From filmmaker Gregg Araki and sex columnist Karley Sciortino, as well as executive producers Steven Soderbergh and Greg Jacobs, the 10-episode, half-hour Starz comedy series Now Apocalypse is a surreal and wild coming-of-age story that follows Ulysses (Avan Jogia) and his friends – Ford (Beau Mirchoff), Carly (Kelli Berglund) and Severine (Roxane Mesquida) – as they explore identity, sexuality and love in the often strange city of Los Angeles. As his premonitory dreams become more troubling and seemingly apocalyptic, Ulysses begins to wonder if something dark and dangerous is going on, or if the weed he’s been smoking is just making him hallucinate.
While at the Starz portion of the TCA Press Tour, Collider got the opportunity to sit down with executive producer/co-writer/director Gregg Araki and co-writer/consulting producer Karley Sciortino to talk about how creative the development process for Now Apocalypse was, making what is Araki’s all-time dream TV show, creating characters that don’t exist on television, incorporating the supernatural/sci-fi element into the story, the process of casting, assembling a cast that’s willing to be vulnerable, and how they feel like they could keep this story going indefinitely.
Collider: This show is a lot of crazy fun. What was it like to actually pull all of this insanity off?
GREGG ARAKI: It was a little bit insane, but at the same time, it was a super draining experience. Karley is a good friend of mine, Greg Jacobs, the EP, is a great friend. The cast is amazing. We all genuinely love each other. It was really hard work because we literally shot all 10 episodes at once. We wrote all 10 episodes, and then shot all 10 episodes in 40 days. And I directed all 10, so it was an intense shooting schedule. But everybody was just really super creative, and they were only there because they loved it, absolutely believed in it, and wanted to do it. It was just a blast. It was hard work, but so rewarding.
It seems like you would have to be all in on a show like this because there’s no half-way.
ARAKI: Totally! The actors are so great because they weren’t like, “Oh, I don’t wanna do this or that.” They were like, “Sign me up! I’m in!” We just blasted through it, and it was really fun. It was just a great experience.
How did this specific show come about? Why this story?
ARAKI: I’ve been making independent films for 25 or 30 years, and I’ve worked in this universe for a long time. So, I have my own thing, but I’ve also always wanted to do a show like this. Literally, since the ‘90s, I’ve wanted to do a show like this. In the past couple of years, I’ve been directing some episodic TV on other people’s shows and really learning about how to run a show, what a showrunner does, and how TV works, as a medium. Having done that and looked at these showrunners, I was like, “God, that’s so much fucking work! I literally could not do that unless it was something that I loved so much.” I wanted to write a show that’s literally my all-time dream show, and maybe someone will be crazy enough to do it, but maybe not. And so, I just sat down and started coming up with the idea for the show. In the meantime, Karley and I had met on a movie that we were doing together. She had written her first script, and I was attached to direct and produce it. Karley and I immediately hit it off ‘cause we’re very much kindred spirits, in terms of feminism, and sex and sexuality. I also met Avan Jogia on a short film that we did together. I started thinking in my head, “Okay, there’s a character that’s a queer version of Avan.” Avan is this cool, artistic, 25-year-old dude, who paints and writes books. And there’s a character who, like Karley, is just free spirit, unashamed about her sexuality. Those characters are best friends, they’re 25, and they live in LA. And then, there’s a roommate.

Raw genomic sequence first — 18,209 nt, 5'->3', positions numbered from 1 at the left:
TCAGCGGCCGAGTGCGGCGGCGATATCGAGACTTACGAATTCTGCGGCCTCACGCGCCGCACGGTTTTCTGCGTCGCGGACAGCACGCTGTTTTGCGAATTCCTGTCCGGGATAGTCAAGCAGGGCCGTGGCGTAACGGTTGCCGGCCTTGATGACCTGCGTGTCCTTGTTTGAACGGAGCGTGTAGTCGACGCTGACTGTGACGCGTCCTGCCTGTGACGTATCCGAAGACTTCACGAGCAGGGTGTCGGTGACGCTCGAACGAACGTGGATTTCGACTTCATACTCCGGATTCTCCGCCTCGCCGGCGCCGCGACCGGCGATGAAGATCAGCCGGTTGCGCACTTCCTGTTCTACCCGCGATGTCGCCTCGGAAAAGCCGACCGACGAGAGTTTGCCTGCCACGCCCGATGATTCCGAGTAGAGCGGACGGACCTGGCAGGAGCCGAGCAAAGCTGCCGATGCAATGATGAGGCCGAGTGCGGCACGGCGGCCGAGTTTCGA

From there, I called Karley up and said, “I’m working on a show that’s in your wheelhouse. I’ve got a character that’s not you, but is loosely based on you. Would you be interested in doing it with me?” And she was all, “Yeah, sure!” So, we collaborated on this pilot. We wrote the first episode and just said, “Let’s see what happens.” We didn’t know what was gonna happen with it. It’s Hollywood. I’ve written a lot of scripts that I’m still trying to make, 20 years later, but this is my dream TV project. If I was to ever have a show, this was gonna be it. And then, I showed it to Greg Jacobs, who I worked with on the Amazon show Red Oaks, and he just flipped over it. He was like, “Oh, my god, I love this so much! I couldn’t read it fast enough.” He took it to Steven Soderbergh, who took it to Starz, and then they were on the show. They have been so fantastic. We went in and said, “We’re gonna make the craziest, wildest show out there, that’s like no other show on TV.” And they were like, “Sign us up! That’s what we want.” Creatively, they just let us do whatever we wanted. There was never any, “Can you water this down?,” or “This is too crazy,” or “This is too weird.” It was just a dream experience.